- Some SVG Pattern fixes were landed by Nikolas Zimmermann.
- Pushed SPDY streams in Chromium now get closed automatically as well.
- Accelerated Compositing for <canvas> will be compiled in by default.
- Chromium can now use the Windows 7 Location Provider for Geolocation.
Even though it’s just a week, an incredible amount of work happens within these two huge open source projects. In order to include other browsers (Firefox, Opera and Internet Explorer) and specifications, I’ll have to cut back on the details quite a bit. This week the CSS Working Group is meeting face-to-face in Oslo, I’m sure that’ll be interesting to include next week
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In the past few years a whole range of visual effects have been standardized. Future websites can render pretty much anything using bitmap canvasses, display 3D content using CSS 3D Transforms or WebGL and even implement entire key-frame based animations using nothing but CSS. Combined with specifications like the Application Cache and Local Storage, “HTML5? enables a whole new range of web-based applications.
Unfortunately, now that almost everything can be visualized on your monitor, the inability to synthesize, process, and analyse audio streams is becoming more and more obvious. While Flash provides fairly extensive APIs for working with sound, having a native (and preferably more extensive) API available to synthesize, process, and analyse any audio source is much more convenient. That’s why the W3C Audio Incubator Group was founded!
Don’t get too excited just yet: while an initial draft has been published by Google’s Chris Rogers, you shouldn’t expect the API to be finished within the year. The initial version received lots of input from six Apple engineers: Maciej Stachowiak, Eric Carlson, Chris Marrin, Jer Noble, Sam Weinig and Simon Fraser, and now frequently gets updated based on feedback received via the mailing list. The draft specifies various features for the API: spatialized audio, a convolution engine, real-time frequency analysis, biquad filters and sample-accurate scheduled sound playback. Wait, spatialized what?
The reason why it doesn’t exist already
The complexity involved with synthesizing, processing, and analysing audio is one of the key reasons why it doesn’t exist already. Most audio today has a sampling rate of just over 44 thousand samples per second; tracks of DVDs and blu-ray discs can be as high as 192 thousand samples per second. When multiplied by the number of sound channels and considering the decoding required to make sure the file makes sense, you can imagine the amount of work that goes into translating that MP3 file to waves our ears can interpret.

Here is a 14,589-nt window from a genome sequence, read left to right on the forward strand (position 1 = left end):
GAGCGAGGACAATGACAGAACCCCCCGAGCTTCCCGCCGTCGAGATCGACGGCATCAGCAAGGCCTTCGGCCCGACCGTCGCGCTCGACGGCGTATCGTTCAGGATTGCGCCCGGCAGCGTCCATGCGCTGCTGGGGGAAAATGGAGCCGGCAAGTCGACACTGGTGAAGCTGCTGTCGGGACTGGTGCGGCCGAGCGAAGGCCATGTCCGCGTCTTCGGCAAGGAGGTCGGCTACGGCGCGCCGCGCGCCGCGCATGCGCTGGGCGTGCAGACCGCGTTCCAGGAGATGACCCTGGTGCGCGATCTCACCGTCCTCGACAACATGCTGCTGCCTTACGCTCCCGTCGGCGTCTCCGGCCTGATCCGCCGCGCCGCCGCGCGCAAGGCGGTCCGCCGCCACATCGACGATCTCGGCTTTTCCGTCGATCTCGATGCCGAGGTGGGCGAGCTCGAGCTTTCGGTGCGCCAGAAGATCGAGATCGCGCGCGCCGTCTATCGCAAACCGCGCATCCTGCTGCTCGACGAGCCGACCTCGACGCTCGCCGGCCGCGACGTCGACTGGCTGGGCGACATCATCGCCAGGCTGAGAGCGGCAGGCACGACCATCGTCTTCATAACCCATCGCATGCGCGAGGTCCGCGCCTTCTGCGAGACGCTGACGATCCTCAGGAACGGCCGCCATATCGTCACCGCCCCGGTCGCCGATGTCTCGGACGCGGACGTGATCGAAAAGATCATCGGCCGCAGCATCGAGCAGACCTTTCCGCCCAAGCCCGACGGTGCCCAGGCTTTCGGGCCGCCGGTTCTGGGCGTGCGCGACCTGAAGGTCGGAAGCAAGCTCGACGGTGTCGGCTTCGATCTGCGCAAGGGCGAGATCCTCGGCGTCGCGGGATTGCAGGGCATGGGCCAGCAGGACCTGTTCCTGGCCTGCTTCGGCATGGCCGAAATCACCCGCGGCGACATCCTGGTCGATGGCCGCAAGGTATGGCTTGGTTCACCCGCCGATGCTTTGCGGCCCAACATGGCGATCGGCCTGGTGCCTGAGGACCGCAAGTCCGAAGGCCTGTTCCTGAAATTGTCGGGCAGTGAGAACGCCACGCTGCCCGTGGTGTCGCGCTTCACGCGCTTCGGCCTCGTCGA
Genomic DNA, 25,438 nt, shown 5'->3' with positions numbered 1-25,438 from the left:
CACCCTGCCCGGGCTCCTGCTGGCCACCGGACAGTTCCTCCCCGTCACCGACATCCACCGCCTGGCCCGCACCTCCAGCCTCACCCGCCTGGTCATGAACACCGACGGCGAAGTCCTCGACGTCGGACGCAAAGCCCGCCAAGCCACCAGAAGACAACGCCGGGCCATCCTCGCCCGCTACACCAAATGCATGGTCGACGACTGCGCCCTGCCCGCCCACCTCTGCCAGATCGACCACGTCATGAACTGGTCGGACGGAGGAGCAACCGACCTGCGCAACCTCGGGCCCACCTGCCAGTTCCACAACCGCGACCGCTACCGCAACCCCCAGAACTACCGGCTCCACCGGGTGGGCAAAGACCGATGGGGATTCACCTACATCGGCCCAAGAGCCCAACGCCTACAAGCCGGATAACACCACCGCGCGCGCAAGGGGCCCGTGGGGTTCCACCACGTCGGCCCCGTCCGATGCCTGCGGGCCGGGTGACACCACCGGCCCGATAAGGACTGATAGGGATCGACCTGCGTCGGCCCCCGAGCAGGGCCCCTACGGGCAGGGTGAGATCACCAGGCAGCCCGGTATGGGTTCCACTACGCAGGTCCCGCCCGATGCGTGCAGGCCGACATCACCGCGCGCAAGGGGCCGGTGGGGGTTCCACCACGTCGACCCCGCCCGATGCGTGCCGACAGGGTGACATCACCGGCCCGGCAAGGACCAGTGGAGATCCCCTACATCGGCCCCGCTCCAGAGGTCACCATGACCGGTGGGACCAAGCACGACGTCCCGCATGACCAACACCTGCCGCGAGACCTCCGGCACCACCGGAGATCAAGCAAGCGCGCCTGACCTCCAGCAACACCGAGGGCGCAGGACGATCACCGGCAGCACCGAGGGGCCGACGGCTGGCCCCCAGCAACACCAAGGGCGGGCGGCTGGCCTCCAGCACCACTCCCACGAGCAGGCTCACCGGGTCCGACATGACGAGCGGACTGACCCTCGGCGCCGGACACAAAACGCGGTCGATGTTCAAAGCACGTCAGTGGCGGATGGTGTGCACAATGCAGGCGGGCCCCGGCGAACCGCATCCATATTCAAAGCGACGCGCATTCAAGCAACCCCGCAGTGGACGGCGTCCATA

Of course, part of this process is handled by hardware, like converting the digital stream to an analog signal. However, applying effects to an audio stream happens entirely in software where each sample gets processed. In situations where effects are applied and the processed sound is played back almost simultaneously, you can imagine how critical things like buffering and timing are.
Native processing to the rescue: just create an API
The idea is simple: the “base” is an AudioContext interface which manages connections between the different Audio Nodes. The context contains a Destination Node by default, which represents the output device on your computer. This could be your speakers, your headphones or, perhaps in the future, even as a file on your harddrive.
Of course, there have to be audio sources as well. There are various kinds of sources: MediaElementAudio- SourceNode for <audio> and <video> tags and AudioBufferSourceNode for other kinds of input, like MP3 files requested via XHR. Other types are yet to be defined, but source nodes like DeviceElementSourceNode aren’t unthinkable, which could be used to process microphone input via the <device> element.
Between audio sources and destinations, there can be other types of nodes to perform various kinds of manipulations. The specification currently defines the following interfaces:
- AudioGainNode Allowing you to change the volume of the audio.
- AudioPannerNode Positioning and spatializing audio in a 3D space.
- BiquadFilterNode Add lowpass, highpass, and other types of common filters to the audio.
- ChorusNode Add a chorus effect to the audio.
- ConvolverNode Add effects to audio, such as imitating the sound of a concert hall.
- DelayNode Apply dynamically adjustable delays to an AudioNode.
- DynamicsProcessorNode Adding shaping (compressing/expanding) effects.
- WaveShaperNode Adding non-linear waveshaping effects, like distortion.
These nodes form the foundation of many of the features currently available in audio systems, but the specification is still far from finished and more types of nodes may be added. For analysis you could use a RealtimeAnalyserNode, which allows you to analyse the audio node in real time. This could be used for example, to display the tones output by a stream.
An example: dynamically changing the language of a video
Currently there is no clean way to switch between alternative audio streams for a HTML5 <video> element. The Audio API is ideal for such a purpose. When you keep a number of things in mind, like fragmenting the audio in smaller files to speed up the (initial) loading, it won’t be hard to create a language switcher:
- Create an AudioContext,
- Get the audio sources from the <video> element using a MediaElementAudioSourceNode,
- Decrease the volume of the video using an AudioGainNode,
- Get the new audio stream by requesting the MP3 via XHR and putting it in an AudioBufferSourceNode,
- Combine the two using the Dynamics Compressor (DynamicsProcessorNode),
- Play the audio stream.
This can be demonstrated using the following diagram:
These same techniques could be used to dynamically control background sounds for clips and create timed effects for games using an arbitrary number of output channels (which could be 2 for stereo, 5.1 for surround or even more!). Of course, more normal use-cases can be thought of as well: a beep when you click on a button, messages when interactive validation in a form fails or a music player featuring cross-over effects.
Thanks and credits to Chris Rogers and Koen ten Berg for their technical input and feedback!